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Taiwan Supreme Court ruling sets stage for murderer to once again face death penalty

In second trial, Taiwan High Court reduced perpetrator's sentence to life imprisonment

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Chen Po-chien 

Chen Po-chien  (CNA photo)

TAIPEI (Taiwan News) — The Taiwanese Supreme Court on Monday (Oct. 26) decided to revoke the life sentence for Chen Po-chien (陳伯謙), the defendant in the Huashan murder case.

The ruling sends the case back to the Taiwan High Court for a retrial, setting the stage for the perpetrator to once again face the prospect of capital punishment, according to a CNA report.

Chen was indicted in August 2018 on charges of murder and sexual assault in addition to abandoning and destroying a corpse.

The victim, surnamed Kao (高), was a female member of an archery class Chen organized and taught on the lawn of Taipei's Huashan 1914 Creative Park.

On May 31, 2018, Chen and Kao spent time together and consumed alcohol. Chen admitted that he tried to rape Kao while she was sleeping and that her resistance upon waking stirred him to further violence.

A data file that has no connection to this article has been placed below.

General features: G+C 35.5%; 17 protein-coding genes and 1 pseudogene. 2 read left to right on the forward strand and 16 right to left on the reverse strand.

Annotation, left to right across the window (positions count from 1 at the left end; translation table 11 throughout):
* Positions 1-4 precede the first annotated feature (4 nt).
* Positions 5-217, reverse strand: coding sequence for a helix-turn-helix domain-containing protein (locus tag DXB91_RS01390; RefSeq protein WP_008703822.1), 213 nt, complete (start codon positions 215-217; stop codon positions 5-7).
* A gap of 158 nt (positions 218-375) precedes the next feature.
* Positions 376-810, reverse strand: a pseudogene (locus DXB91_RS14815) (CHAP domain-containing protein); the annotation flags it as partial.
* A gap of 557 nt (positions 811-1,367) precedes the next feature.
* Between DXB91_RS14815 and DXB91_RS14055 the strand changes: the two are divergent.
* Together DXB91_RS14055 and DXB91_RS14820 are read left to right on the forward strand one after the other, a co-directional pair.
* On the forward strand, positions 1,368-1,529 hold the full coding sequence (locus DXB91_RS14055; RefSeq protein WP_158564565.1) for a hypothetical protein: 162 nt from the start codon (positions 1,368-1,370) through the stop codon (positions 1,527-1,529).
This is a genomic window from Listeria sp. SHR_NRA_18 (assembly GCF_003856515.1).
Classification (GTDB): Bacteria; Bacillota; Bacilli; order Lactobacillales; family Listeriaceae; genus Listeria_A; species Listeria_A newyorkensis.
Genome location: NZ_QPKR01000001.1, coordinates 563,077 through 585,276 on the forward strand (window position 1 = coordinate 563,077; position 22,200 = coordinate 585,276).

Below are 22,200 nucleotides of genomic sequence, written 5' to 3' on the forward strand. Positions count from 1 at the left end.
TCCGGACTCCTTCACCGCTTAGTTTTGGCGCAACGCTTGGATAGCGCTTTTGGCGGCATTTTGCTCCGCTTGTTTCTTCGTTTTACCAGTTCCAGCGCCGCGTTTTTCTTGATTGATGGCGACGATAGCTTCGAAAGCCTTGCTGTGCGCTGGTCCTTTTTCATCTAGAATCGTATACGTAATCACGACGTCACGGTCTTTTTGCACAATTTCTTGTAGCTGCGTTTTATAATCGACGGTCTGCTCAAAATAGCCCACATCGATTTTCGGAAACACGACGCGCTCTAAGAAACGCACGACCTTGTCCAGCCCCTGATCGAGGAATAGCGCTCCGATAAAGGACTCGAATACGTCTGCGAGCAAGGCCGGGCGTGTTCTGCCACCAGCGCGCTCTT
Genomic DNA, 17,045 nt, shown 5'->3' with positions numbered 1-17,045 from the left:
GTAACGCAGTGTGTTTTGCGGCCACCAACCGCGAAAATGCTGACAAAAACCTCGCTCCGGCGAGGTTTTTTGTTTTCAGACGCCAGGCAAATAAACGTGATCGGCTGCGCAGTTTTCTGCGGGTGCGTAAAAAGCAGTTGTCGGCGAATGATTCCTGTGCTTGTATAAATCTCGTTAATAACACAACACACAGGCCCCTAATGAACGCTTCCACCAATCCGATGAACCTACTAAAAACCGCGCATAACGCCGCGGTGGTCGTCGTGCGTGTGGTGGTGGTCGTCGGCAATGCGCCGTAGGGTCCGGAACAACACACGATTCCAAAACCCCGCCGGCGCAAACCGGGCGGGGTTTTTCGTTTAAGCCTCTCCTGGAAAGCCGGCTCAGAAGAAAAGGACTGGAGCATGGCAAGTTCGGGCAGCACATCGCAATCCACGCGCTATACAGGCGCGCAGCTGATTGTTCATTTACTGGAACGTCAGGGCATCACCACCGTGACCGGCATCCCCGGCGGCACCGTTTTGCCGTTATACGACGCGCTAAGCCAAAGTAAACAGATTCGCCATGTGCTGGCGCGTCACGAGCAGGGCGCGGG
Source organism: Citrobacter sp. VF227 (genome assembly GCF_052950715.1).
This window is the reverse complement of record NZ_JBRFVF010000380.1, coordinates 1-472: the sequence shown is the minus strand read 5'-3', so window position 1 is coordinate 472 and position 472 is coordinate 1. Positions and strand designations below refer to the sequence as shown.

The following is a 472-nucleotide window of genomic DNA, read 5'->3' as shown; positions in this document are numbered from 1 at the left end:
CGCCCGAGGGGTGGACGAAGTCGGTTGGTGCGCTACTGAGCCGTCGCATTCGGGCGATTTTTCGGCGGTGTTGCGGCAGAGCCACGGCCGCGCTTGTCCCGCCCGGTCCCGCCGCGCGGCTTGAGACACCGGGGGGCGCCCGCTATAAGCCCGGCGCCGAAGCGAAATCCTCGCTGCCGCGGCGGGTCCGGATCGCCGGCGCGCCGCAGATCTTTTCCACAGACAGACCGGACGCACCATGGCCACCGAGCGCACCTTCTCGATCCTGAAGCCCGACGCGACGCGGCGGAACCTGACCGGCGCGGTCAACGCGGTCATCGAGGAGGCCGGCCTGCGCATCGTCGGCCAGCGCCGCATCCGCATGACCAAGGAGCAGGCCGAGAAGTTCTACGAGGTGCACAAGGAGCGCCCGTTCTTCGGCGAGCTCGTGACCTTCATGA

Chen strangled Kao, dismembered her body, and scattered it around a remote part of Yangmingshan National Park. He then spent the money he found in her purse.

The defendant admitted to murder and other crimes during the investigation but denied having raped Kao. However, during the trial, Chen recanted his confession and claimed that Kao was killed by a Taiwanese man named "Eric," insisting he had helped dismember and dispose of the body.

The implausible story was dismissed by the Taipei District Court, and Chen was convicted on multiple counts and sentenced to death in August 2019.

In the second trial, however, the Taiwan High Court held that Chen had confessed to the crimes he had committed as well as the location he had dumped the body. He later led police to the remains, which enabled investigators to cement their case with physical evidence.

The Taiwan High Court had ruled that in light of the mitigating factor of Chen's confession, the second trial could not maintain the death penalty, thereby reducing the punishment to life imprisonment.

The Supreme Court countered that Chen had several times misled the investigation by giving false information, and it ruled that the lower court had failed to consider this when it decided to reduce the punishment. Therefore, the highest court in the land revoked the lower court’s ruling and demanded a retrial.